People

Professor Sarah Tarlow

Professor of Historical Archaeology

School/Department: Archaeology and Ancient History, School of

Telephone: +44 (0)7874 683 802

Email: sat12@leicester.ac.uk

Profile

I am Professor of Historical Archaeology in the School of Archaeology and Ancient History at the University of Leicester. Following a first degree in English Literature at Sheffield University I completed an MPhil and PhD in archaeology at Cambridge. I was a lecturer at the University of Wales Lampeter for five years before moving to Leicester in 2000. While at Leicester I have been promoted to Senior Lecturer and then Professor. Since 2016 I have been working part-time at the university.

Research

My research interests are principally in the archaeology of death and burial the archaeology and history of the early modern and modern periods archaeological theory and ethics. From 2011 to 2017 I led the interdisciplinary Wellcome-funded project ‘Harnessing the Power of the Criminal Corpse’ which secured grant funding of nearly a million pounds. Before that I worked on the Leverhulme-funded ‘Changing Beliefs of the Human Body’ project and researched the idea of Improvement in the eighteenth and nineteenth centuries. I love pursuing research that starts with interesting and difficult questions and finding approaches to address them which generally means I do highly interdisciplinary research. In 2022 and 2023 I am working with Professor Liv Nilsson Stutz of Linnaeus University on a project called ‘Ethical Entanglements’ which examines the principles and practice informing the display of human remains in museums around Europe.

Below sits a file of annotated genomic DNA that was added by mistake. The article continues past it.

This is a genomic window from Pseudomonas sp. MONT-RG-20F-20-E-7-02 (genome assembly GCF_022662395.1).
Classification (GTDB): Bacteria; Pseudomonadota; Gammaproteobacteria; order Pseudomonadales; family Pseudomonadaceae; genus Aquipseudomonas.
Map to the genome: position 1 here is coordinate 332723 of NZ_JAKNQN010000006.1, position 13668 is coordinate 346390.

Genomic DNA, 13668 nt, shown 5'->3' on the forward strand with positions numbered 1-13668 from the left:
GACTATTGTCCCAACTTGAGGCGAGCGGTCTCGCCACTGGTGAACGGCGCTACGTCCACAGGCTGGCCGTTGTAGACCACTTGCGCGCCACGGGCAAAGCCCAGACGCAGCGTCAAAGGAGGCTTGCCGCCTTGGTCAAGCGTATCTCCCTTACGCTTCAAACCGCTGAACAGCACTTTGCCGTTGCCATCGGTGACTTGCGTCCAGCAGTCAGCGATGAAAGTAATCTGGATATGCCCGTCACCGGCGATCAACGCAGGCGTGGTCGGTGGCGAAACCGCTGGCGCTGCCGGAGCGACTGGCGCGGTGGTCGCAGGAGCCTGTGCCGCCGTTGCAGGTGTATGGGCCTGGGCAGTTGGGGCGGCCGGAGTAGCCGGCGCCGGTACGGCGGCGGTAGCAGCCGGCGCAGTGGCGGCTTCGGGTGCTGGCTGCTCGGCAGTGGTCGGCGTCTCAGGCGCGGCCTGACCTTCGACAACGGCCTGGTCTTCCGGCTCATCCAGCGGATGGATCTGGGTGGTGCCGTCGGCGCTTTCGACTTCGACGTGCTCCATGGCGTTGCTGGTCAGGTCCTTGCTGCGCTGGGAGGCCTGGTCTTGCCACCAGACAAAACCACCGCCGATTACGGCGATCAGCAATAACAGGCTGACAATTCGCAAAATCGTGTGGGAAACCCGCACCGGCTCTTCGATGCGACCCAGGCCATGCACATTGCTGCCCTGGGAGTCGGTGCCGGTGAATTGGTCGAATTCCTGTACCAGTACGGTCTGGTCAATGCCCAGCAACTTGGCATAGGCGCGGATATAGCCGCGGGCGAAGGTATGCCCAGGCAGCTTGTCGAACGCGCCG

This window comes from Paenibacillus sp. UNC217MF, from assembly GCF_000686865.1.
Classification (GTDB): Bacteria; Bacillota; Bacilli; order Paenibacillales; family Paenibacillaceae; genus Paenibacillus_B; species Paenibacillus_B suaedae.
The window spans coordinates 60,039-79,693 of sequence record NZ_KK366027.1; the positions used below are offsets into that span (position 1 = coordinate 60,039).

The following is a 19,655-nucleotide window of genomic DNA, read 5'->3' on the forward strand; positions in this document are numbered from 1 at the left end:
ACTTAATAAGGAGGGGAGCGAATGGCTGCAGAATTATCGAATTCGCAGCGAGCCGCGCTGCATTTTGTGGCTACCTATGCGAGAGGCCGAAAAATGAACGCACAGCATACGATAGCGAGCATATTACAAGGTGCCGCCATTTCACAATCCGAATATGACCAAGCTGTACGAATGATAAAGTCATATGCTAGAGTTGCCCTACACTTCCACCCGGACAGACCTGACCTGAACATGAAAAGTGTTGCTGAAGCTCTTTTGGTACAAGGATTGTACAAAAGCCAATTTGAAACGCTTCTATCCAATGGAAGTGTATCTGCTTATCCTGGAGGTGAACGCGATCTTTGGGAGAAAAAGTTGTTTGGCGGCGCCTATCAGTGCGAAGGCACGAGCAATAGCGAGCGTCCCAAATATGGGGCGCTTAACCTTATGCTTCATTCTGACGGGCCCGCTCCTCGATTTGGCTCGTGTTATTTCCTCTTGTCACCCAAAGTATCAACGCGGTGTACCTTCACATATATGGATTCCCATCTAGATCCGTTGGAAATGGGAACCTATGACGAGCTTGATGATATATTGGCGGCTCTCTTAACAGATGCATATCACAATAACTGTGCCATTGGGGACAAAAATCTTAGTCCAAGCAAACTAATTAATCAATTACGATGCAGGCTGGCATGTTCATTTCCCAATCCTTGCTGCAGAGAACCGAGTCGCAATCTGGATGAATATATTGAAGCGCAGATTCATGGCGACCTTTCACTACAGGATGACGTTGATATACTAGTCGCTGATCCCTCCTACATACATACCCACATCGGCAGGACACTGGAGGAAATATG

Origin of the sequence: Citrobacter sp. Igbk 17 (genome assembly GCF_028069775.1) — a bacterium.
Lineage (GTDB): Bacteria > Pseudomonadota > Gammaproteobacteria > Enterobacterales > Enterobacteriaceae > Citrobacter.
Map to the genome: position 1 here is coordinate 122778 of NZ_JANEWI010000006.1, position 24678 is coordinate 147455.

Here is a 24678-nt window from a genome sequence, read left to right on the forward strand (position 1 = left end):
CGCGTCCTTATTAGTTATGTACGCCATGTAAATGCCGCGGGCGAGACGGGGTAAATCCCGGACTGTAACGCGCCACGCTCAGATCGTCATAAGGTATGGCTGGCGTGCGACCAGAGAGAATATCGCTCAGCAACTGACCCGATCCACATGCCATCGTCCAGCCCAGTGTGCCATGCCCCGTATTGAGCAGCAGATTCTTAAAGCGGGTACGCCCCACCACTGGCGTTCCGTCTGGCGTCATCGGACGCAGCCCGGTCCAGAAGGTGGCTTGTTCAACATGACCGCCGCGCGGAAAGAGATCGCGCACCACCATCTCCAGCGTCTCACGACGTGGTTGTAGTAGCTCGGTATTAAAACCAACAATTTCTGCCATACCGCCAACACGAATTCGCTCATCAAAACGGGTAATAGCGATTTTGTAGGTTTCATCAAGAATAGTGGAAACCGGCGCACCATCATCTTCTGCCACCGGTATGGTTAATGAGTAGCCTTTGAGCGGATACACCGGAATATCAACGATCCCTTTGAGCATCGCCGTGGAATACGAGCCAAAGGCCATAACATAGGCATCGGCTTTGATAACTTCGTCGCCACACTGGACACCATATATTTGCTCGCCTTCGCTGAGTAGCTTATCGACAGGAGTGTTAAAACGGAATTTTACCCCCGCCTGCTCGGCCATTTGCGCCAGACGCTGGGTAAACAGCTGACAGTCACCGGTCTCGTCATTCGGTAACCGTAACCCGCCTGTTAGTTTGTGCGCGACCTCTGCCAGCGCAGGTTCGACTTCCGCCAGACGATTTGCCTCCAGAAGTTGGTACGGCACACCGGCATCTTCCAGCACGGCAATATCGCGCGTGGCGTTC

Publications

(0) Tarlow, Sarah and Emma Battell Lowman 2018. Harnessing the power of the criminal corpse. London: Palgrave Macmillan
Tarlow, Sarah 2017. The golden and ghoulish age of the gibbet in Britain. London: Palgrave Macmillan
Tarlow, Sarah (ed.) 2015. The archaeology of death and burial in post-medieval Europe. Berlin: DeGruyter Open (http://www.degruyter.com/view/product/458680|)
Tarlow, Sarah and Liv Nilsson Stutz (eds). 2013. The Oxford Handbook of the Archaeology of death and burial. Oxford: OUP
Tarlow, S. 2012. The archaeology of emotion and affect. Annual Review of Anthropology41: 169-85
Tarlow, Sarah 2011. Ritual, belief and the dead in early modern Britain and Ireland. Cambridge: Cambridge University Press
Cherryson, Annia, Zoe Crossland and Sarah Tarlow 2012. The archaeology of death and  burial in post-medieval Britain and Ireland. Leicester: Leicester Archaeological Monographs 
Tarlow, Sarah 2007. The Archaeology of Improvement: Britain 1750-1850. Cambridge: Cambridge University Press. Reprinted in Paperback September 2012
Tarlow, Sarah 2001. Decoding ethics. Public archaeology 1: 245--59 
Tarlow, Sarah 2000. Emotion in archaeology. Current Anthropology 41(5): 713-45
Tarlow, Sarah 1999. Bereavement and commemoration: an archaeology of mortality  Oxford: Blackwell .

Supervision

I am always looking for interesting PhD projects to supervise. I am happy to consider students working on the archaeology of historical periods and/or the archaeology of death burial and commemoration. I am especially keen to supervise students who are interested in interdisciplinary approaches and who want to engage with theory and take an original and critical approach. I have supervised more than 20 PhD students both traditional on-campus mode and by distance learning. Please contact me for an informal discussion if you would like to explore the possibility of doing a PhD with me.

Teaching

Because of my part-time status I currently do little teaching outside PhD supervision but I still contribute to our Masters level teaching especially in historical archaeology and often co-ordinate the ‘Doing Historical Archaeology’ module.

Press and media

I am happy to address media queries on archaeological ethics the archaeology of death and burial the archaeology of execution and punishment sites in the period from 1500 to the present. I am also an authority on emotion and the past - particularly bereavement and the changing relationship between the living and the dead
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